Manchester City should be Manchester United's most dangerous rivals this season. That is the predominant observation I took away from this weekend's set of fixtures.
Their 4-0 win over Swansea was the most fluent performance of any team, even if it did come against a mediocre side which had the wind taken out of its sails shortly after halftime.
That they breezed to a victory without the likes of Balotelli and Tevez suggests that they are a force to be reckoned with.
Although he may not overtly display the same passion as his compatriot, Sergio Aguero oozed class during his two-goal, 34-minute cameo supersub appearance.
After a simple finish, a wonderful curled effort from 25 yards and intuitive assist when the ball seemed to be drifting harmlessly out of play, he is sure to make the transition to the starting XI City fans may soon be singing ''Carlos Who?''
A brave face and fighting talk in his post-match interview did not conceal the shortcomings of the players Swansea manager Brendan Rodgers (above) has at his disposal.
Club chairman Huw Jenkins still has enough time to make several additions and fans can console themselves at the prospect of QPR or Blacburn Rovers at home, but a lot of lessons must quickly be learned from the videotape of Monday night's 90 minutes.
Although fans of Arsenal, QPR and Swansea City may be concerned about the club's preseason transfer activity and the team's opening performances in the 2011-12 Premier League season, you can only start to formulate an opinion on the outcome of any season as Christmas approaches.
Players will gel, stars will recover from injuries, additions will be made to squads. All of these factors will determine who will determine whether there is progress in progress or whether a club is in freefall.
Although not a particularly auspicious start from new managers Alex McCleish, Andre Villas-Boas and Martin Jol, all three must be afforded the whole season before judgement is passed by the clubs' boards of directors.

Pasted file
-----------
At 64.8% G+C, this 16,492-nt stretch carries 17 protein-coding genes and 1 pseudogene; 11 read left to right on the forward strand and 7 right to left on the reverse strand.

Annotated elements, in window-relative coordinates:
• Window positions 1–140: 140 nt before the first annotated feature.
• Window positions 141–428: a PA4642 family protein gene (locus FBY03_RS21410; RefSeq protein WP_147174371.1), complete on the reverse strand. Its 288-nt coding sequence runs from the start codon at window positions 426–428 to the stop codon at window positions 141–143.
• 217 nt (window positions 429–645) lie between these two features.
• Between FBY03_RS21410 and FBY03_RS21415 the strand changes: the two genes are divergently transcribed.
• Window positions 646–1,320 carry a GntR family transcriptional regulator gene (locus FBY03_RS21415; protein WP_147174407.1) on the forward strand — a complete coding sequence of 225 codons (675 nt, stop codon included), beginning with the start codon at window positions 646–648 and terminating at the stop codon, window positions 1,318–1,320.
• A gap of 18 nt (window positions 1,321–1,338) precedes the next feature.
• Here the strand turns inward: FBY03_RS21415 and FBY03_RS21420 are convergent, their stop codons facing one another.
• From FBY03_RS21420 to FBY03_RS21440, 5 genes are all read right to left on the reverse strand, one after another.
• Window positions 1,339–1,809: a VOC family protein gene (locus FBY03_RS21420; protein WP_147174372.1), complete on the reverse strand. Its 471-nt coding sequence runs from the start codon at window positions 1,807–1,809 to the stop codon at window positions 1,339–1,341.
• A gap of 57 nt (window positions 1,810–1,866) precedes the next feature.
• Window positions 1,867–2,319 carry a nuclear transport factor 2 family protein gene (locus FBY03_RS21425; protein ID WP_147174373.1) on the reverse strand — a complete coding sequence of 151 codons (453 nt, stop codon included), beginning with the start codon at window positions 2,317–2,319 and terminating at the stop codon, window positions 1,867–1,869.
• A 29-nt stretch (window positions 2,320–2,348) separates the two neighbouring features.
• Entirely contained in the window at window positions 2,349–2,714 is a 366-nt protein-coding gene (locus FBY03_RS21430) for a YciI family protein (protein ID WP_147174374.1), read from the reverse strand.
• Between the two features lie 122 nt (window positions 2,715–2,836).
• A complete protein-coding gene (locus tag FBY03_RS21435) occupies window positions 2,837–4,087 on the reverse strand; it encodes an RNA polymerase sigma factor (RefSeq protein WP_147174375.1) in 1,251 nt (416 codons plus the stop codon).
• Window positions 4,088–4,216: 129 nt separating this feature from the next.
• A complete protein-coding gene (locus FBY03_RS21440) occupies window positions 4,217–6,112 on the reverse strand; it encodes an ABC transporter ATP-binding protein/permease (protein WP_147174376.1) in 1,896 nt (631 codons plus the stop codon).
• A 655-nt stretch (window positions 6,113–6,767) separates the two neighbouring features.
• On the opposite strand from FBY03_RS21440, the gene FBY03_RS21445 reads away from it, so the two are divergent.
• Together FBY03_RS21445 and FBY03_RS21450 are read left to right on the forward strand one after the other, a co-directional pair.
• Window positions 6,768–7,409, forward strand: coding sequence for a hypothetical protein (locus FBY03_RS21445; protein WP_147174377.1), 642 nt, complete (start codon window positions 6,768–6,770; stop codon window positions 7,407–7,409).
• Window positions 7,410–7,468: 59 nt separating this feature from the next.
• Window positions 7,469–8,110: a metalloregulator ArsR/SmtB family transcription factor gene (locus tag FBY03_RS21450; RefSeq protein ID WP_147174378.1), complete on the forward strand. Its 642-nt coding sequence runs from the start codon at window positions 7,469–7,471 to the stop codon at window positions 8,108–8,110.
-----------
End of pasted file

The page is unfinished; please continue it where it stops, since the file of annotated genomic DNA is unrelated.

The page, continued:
McCleish has inherited a weaker team than his predecessor, Villas-Boas in his first year as a manager in English football and Martin Jol has not been able to spend much money on his own players.
There were encouraging signs in the organization of the teams and the fact that all three picked up a point on the opening day. Clubs don't sack players halfway through the year, so why should managers be any different?
Publicly, Tottenham manager Harry Redknapp (pictured) has supported the police's decision to call off his team's opening fixture against Everton in North London after Tottenham High Street was ripped apart by mindless looting.
Nonetheless, it was still disappointing that Spurs and Everton fans could not watch their team kick the season off on the same weekend as every other club.
It was even more mind-boggling that greedy TV companies' needs dictated the schedule to an extent that, even on the opening day of a new season, fans were not able to watch a full program of fixtures on a Saturday afternoon. Fans want Saturday football, and they are what makes football great.
As the ball floated towards him, he swivelled his body with agility, composed himself and expertly guided the ball into the far corner of the net beyond a helpless Pepe Reina at Anfield on the opening day of the season.
Not a schoolboy's dream but rather an accurate description the goal of the weekend which free transfer Sebastian Larsson scored to register a deserved point for his new Sunderland team.
With a good injury history, an ability to find space and an excellent ability at set pieces, the 26-year-old Swede looks to be a great bit of business for Steve Bruce.